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Parents Volunteer for Custodial Work

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Parent volunteer Chad Simmons vacuums a classroom at Union Elementary School last week as part of of an effort to fill in the gaps left by district-wide staff shortages. Photo by Cassandra Hemenway.

In the midst of unprecedented staff shortages, Montpelier Roxbury Public Schools Superintendent Libby Bonesteel is finding herself doing jobs not often in the superintendent’s purview, such as testing children for COVID-19 or preparing to sanitize classroom desks. 

The school board has responded by removing one of Bonesteel’s regular tasks (monthly reporting on policy compliance) and is coordinating volunteers to help with testing and custodial duties at Union Elementary School.

“[When] we realized the superintendent was going to start cleaning classrooms herself at the end of her extremely long days, we thought that was silly, and it made a whole lot more sense for us … to pitch in,” said board member Mia Moore, masked and gloved as she wiped down a child-sized table at the elementary school. 

At its meeting on Oct. 20, Bonesteel announced the hiring of a new custodian to a round of applause by board members. Even with the new custodian, plus a new substitute nurse, the school district still needs more food service workers, custodians, and substitute teachers, said board member Jill Remmick in an interview last week.

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In addition to a long list of open job positions, she said, “[some staff] are on maternity leave and family medical leave.”

Remmick is coordinating parent volunteers to clean the Union Elementary School from 4:30 p.m. to 7:30 p.m. every week night. Volunteers get trained by custodial staff to help wipe down desks, vacuum, and mop the school. (Interested volunteers should email jillremick@mpsvt.org)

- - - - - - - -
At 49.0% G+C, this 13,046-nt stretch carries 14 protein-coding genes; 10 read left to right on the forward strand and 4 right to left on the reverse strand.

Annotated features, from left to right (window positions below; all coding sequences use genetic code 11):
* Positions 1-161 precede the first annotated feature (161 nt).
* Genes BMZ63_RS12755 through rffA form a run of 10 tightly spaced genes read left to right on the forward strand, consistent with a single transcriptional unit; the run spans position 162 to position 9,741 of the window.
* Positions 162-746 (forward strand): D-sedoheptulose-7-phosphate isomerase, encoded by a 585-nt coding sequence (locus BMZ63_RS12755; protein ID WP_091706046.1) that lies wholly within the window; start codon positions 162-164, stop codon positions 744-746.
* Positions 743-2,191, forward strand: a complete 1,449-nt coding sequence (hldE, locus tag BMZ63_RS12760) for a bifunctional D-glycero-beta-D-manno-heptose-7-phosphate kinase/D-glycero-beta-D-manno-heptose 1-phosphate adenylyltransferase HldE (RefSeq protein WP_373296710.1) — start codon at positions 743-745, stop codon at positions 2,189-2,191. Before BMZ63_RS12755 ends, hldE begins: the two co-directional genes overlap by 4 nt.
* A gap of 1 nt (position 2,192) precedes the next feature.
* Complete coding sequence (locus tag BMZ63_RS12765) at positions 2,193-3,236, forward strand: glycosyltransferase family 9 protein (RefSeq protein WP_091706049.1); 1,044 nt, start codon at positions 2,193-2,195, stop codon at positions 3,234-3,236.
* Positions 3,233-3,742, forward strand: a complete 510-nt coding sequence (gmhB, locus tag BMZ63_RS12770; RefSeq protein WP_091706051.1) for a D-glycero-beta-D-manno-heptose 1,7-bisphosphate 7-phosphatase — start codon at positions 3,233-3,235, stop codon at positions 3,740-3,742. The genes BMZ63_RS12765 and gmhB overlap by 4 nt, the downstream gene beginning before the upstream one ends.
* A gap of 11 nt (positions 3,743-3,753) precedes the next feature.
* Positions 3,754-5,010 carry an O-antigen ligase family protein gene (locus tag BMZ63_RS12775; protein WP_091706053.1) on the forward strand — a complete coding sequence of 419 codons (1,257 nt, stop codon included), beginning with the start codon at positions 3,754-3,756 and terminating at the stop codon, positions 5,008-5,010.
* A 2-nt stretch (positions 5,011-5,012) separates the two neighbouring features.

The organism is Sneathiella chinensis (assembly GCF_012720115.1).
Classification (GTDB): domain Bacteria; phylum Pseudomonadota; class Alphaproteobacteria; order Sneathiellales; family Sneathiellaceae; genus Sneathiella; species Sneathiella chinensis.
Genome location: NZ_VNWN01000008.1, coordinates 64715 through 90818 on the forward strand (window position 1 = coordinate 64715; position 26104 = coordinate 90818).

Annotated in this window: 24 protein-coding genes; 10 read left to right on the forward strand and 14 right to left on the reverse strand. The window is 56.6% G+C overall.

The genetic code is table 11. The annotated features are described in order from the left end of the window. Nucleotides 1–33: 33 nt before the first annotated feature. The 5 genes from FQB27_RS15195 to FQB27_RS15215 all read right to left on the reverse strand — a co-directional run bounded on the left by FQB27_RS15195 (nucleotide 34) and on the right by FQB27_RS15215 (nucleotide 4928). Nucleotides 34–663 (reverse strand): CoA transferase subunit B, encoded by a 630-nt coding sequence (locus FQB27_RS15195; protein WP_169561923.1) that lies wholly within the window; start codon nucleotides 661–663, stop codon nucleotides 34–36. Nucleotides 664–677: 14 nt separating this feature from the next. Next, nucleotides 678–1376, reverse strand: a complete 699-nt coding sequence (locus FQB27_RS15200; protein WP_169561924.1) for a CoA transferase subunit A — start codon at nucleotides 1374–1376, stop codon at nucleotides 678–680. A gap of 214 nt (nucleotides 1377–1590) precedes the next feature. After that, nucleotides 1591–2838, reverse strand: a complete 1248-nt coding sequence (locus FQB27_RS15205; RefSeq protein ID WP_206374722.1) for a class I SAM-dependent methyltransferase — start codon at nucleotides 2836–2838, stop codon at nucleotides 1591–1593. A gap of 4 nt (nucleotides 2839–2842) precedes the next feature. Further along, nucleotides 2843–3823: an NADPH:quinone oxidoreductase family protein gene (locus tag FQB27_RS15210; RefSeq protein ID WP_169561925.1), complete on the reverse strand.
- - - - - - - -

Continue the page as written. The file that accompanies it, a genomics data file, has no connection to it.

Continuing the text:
“We’re trying to build a small but mighty team that’s trained by custodial staff,” Remmick said. “In order to volunteer, you have to pass a background check, then show up, learn where the closets are, where the [cleaning] solution is, and how to do it. It’s helpful to have that knowledge so you’re not constantly training new people.”

“Most of us have full-time jobs,” she added. “But we can help clean until we get fully staffed. Hopefully it would take one thing off the plate of the superintendent.” In addition to the evening school cleaning, Remmick said parent volunteers are also directing traffic during weekly COVID surveillance testing at Montpelier High School and soon will be assisting with a new “Test to Stay” program.

It’s not only the superintendent overtaxed by staffing shortages. The understaffed custodial team is spread thin, Remmick said, with some custodians covering more than one building; some working two shifts a day, “working crazy hours,” and unable to take a lunch break. 

“Our custodians are working their behinds off right now,” Bonesteel told the school board. “That’s not how we want to treat our employees. It’s helpful if we can get them even one less hour. These are really good people. We want to make sure they stick around.”

The board voted to suspend policy monitoring on Oct. 20, an on-going task that requires Bonesteel to regularly review school policies and report compliance to the board.

“It’s a little something we can take off (Bonesteel’s) plate until we can get past this really challenging few months,” Remmick said.

“Your plate has been overflowing for a long time,” board member Emma Bay-Hanson told Bonesteel at the board meeting. “I wish we had done this sooner.”